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ACLU Report Documents Struggle Of Deported Veterans

July 6, 2016 2 p.m.

ACLU Report Documents Deported Veterans Struggle

GUEST:

Jean Guerrero, reporter, KPBS

Related Story: ACLU Report Documents Struggle Of Deported Veterans

Transcript:

This is a rush transcript created by a contractor for KPBS to improve accessibility for the deaf and hard-of-hearing. Please refer to the media file as the formal record of this interview. Opinions expressed by guests during interviews reflect the guest’s individual views and do not necessarily represent those of KPBS staff, members or its sponsors.

In the news today President Obama announced more troops are staying in Afghanistan through 2016 than originally planned. 8400 troops will remain there roughly 50 years after the US invaded in the aftermath of 9/11. The president said the US mission would obtain -- retain focus on security.
Security forces are not as strong as any to be they improve intelligence logistics and demand control
38 Americans have lost their lives in Afghanistan in the past year and a half. One way to gain citizenship is to sign up for the armed forces but the ACLU of California released a report today on the struggles of deported veterans. The report documents 84 cases and accuse the federal government of failing to naturalize immigrants. Gene -- Jean Guerrero joins us with more on the report. You are avenues conference what struck you about the report?
I am still here. The just finished talking about the findings. What I found was interesting is the fact that these deported veterans face a lot of the same problems that regular immigrants who are deported face. They are behind US citizen family members some of them afterward struggle with mental illness there was a documented case of suicide after a veteran was -- deported. They also have some very distinct and unique issues for example they are targeted by cartels who want to recruit them because of their military expertise and so in many cases when they refuse they face death threats either personally or to the families and they definitely are facing more issues than the normal deported immigrants with.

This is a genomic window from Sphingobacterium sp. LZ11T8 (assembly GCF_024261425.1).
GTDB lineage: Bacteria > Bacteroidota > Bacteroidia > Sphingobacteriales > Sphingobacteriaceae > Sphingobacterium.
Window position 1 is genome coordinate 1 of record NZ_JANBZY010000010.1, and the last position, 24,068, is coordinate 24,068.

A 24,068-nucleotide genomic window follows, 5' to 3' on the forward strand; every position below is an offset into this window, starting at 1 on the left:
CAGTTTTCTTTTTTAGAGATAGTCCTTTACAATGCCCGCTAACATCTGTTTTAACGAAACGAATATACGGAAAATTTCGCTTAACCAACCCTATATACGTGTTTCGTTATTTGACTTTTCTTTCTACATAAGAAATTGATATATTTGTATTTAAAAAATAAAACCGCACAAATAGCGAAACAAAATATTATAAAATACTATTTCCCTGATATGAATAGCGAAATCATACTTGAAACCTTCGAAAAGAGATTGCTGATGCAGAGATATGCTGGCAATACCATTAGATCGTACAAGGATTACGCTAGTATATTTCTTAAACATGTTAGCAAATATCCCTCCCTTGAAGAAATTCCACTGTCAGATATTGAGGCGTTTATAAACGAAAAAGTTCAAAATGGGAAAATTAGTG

Why are they being deported. If they commit a crime that put their status at risk?
With the ACLU found and was reported is that because of changes to immigration laws about 20 years ago that eliminated the power of discussion to consider things like military service and family ties etc. and the decision and in many cases and when they commit minor offenses and related crimes and dui and sometimes one of the other common concepts that were found. In many cases these crimes are found to be related to the military service and they were medicating [ Iinaudible ] in many of these cases there are times that does not allow the military service to be taken into account
Is there any kind of a Barb above are a below that they know that there are misdemeanors or felonies it sounds like some of the crimes are quite minor.
In many cases they are misdemeanors so there is not there considered aggravated felonies because of these changes.. The figure that was discussed at the press conference was at least 80,000 have been recorded since the changes to immigration laws took affect. It could be as many as 200,000 but at least 80,000.
I understand the ACLU has outlined some recommendations for the proposing.
They have a very long list of recommendations with the Department of Defense or homeland security is very comprehensive but some of the most interesting ones are to create a mechanism for veterans and they also want to make it easier for veterans to naturalize when they start serving a military and those are policy recommendations for Congress.
For customs enforcement they are saying that they should now required to ask.